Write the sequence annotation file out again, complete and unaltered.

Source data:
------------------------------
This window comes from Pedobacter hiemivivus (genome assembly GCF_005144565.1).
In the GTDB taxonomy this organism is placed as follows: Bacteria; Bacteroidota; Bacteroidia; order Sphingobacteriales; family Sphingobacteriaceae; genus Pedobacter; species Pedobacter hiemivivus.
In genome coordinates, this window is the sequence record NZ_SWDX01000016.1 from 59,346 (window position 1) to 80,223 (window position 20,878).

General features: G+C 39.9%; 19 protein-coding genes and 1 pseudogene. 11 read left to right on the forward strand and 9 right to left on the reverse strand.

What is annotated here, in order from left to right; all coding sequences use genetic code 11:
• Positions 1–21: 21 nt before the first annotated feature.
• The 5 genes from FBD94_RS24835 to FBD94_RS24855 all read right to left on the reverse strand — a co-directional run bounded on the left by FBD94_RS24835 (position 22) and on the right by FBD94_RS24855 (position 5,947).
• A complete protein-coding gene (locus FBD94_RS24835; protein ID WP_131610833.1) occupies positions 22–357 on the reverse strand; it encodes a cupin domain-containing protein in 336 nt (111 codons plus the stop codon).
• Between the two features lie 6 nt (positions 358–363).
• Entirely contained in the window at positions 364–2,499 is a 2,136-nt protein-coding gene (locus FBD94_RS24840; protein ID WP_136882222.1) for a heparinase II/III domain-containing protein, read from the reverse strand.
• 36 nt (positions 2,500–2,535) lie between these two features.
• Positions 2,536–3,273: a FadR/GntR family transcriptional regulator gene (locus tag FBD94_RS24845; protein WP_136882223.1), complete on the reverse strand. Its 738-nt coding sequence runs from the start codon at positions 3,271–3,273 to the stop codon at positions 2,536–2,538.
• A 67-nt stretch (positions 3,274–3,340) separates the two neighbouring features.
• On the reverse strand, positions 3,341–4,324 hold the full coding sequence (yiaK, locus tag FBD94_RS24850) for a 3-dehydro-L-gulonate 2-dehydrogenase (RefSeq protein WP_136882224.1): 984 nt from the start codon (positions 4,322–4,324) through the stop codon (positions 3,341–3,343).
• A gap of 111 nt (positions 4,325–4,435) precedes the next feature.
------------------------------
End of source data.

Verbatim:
This window comes from Pedobacter hiemivivus (genome assembly GCF_005144565.1).
In the GTDB taxonomy this organism is placed as follows: Bacteria; Bacteroidota; Bacteroidia; order Sphingobacteriales; family Sphingobacteriaceae; genus Pedobacter; species Pedobacter hiemivivus.
In genome coordinates, this window is the sequence record NZ_SWDX01000016.1 from 59,346 (window position 1) to 80,223 (window position 20,878).

General features: G+C 39.9%; 19 protein-coding genes and 1 pseudogene. 11 read left to right on the forward strand and 9 right to left on the reverse strand.

What is annotated here, in order from left to right; all coding sequences use genetic code 11:
• Positions 1–21: 21 nt before the first annotated feature.
• The 5 genes from FBD94_RS24835 to FBD94_RS24855 all read right to left on the reverse strand — a co-directional run bounded on the left by FBD94_RS24835 (position 22) and on the right by FBD94_RS24855 (position 5,947).
• A complete protein-coding gene (locus FBD94_RS24835; protein ID WP_131610833.1) occupies positions 22–357 on the reverse strand; it encodes a cupin domain-containing protein in 336 nt (111 codons plus the stop codon).
• Between the two features lie 6 nt (positions 358–363).
• Entirely contained in the window at positions 364–2,499 is a 2,136-nt protein-coding gene (locus FBD94_RS24840; protein ID WP_136882222.1) for a heparinase II/III domain-containing protein, read from the reverse strand.
• 36 nt (positions 2,500–2,535) lie between these two features.
• Positions 2,536–3,273: a FadR/GntR family transcriptional regulator gene (locus tag FBD94_RS24845; protein WP_136882223.1), complete on the reverse strand. Its 738-nt coding sequence runs from the start codon at positions 3,271–3,273 to the stop codon at positions 2,536–2,538.
• A 67-nt stretch (positions 3,274–3,340) separates the two neighbouring features.
• On the reverse strand, positions 3,341–4,324 hold the full coding sequence (yiaK, locus tag FBD94_RS24850) for a 3-dehydro-L-gulonate 2-dehydrogenase (RefSeq protein WP_136882224.1): 984 nt from the start codon (positions 4,322–4,324) through the stop codon (positions 3,341–3,343).
• A gap of 111 nt (positions 4,325–4,435) precedes the next feature.